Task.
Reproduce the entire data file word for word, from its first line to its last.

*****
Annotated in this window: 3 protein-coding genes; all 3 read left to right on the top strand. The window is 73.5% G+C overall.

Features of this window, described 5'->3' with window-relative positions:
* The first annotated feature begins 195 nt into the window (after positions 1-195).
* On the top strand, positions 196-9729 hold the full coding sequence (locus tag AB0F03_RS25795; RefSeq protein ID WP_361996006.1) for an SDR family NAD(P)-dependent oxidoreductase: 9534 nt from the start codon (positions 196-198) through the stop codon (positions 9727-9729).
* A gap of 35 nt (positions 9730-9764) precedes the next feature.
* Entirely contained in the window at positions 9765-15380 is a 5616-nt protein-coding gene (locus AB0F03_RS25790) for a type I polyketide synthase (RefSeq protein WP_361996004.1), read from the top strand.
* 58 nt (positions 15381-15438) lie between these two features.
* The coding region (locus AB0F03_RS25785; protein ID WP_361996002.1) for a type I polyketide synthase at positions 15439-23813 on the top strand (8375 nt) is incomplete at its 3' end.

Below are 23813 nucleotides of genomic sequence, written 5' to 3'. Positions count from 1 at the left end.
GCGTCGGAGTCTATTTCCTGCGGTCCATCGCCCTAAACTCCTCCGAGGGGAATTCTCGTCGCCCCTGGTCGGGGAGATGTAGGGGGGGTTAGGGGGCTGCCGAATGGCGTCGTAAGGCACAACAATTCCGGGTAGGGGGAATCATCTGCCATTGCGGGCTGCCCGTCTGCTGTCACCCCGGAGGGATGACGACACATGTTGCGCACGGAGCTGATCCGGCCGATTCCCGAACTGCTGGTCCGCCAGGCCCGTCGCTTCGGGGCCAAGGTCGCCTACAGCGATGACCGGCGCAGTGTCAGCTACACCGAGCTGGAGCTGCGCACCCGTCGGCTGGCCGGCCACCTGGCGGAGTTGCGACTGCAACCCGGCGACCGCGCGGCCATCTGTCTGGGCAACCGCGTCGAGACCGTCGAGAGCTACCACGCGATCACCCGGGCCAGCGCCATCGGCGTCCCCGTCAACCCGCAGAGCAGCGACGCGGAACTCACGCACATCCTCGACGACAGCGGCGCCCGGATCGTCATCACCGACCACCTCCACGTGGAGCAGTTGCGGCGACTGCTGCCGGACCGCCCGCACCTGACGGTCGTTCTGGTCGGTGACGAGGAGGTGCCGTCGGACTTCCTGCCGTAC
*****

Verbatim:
Annotated in this window: 3 protein-coding genes; all 3 read left to right on the top strand. The window is 73.5% G+C overall.

Features of this window, described 5'->3' with window-relative positions:
* The first annotated feature begins 195 nt into the window (after positions 1-195).
* On the top strand, positions 196-9729 hold the full coding sequence (locus tag AB0F03_RS25795; RefSeq protein ID WP_361996006.1) for an SDR family NAD(P)-dependent oxidoreductase: 9534 nt from the start codon (positions 196-198) through the stop codon (positions 9727-9729).
* A gap of 35 nt (positions 9730-9764) precedes the next feature.
* Entirely contained in the window at positions 9765-15380 is a 5616-nt protein-coding gene (locus AB0F03_RS25790) for a type I polyketide synthase (RefSeq protein WP_361996004.1), read from the top strand.
* 58 nt (positions 15381-15438) lie between these two features.
* The coding region (locus AB0F03_RS25785; protein ID WP_361996002.1) for a type I polyketide synthase at positions 15439-23813 on the top strand (8375 nt) is incomplete at its 3' end.

Below are 23813 nucleotides of genomic sequence, written 5' to 3'. Positions count from 1 at the left end.
GCGTCGGAGTCTATTTCCTGCGGTCCATCGCCCTAAACTCCTCCGAGGGGAATTCTCGTCGCCCCTGGTCGGGGAGATGTAGGGGGGGTTAGGGGGCTGCCGAATGGCGTCGTAAGGCACAACAATTCCGGGTAGGGGGAATCATCTGCCATTGCGGGCTGCCCGTCTGCTGTCACCCCGGAGGGATGACGACACATGTTGCGCACGGAGCTGATCCGGCCGATTCCCGAACTGCTGGTCCGCCAGGCCCGTCGCTTCGGGGCCAAGGTCGCCTACAGCGATGACCGGCGCAGTGTCAGCTACACCGAGCTGGAGCTGCGCACCCGTCGGCTGGCCGGCCACCTGGCGGAGTTGCGACTGCAACCCGGCGACCGCGCGGCCATCTGTCTGGGCAACCGCGTCGAGACCGTCGAGAGCTACCACGCGATCACCCGGGCCAGCGCCATCGGCGTCCCCGTCAACCCGCAGAGCAGCGACGCGGAACTCACGCACATCCTCGACGACAGCGGCGCCCGGATCGTCATCACCGACCACCTCCACGTGGAGCAGTTGCGGCGACTGCTGCCGGACCGCCCGCACCTGACGGTCGTTCTGGTCGGTGACGAGGAGGTGCCGTCGGACTTCCTGCCGTAC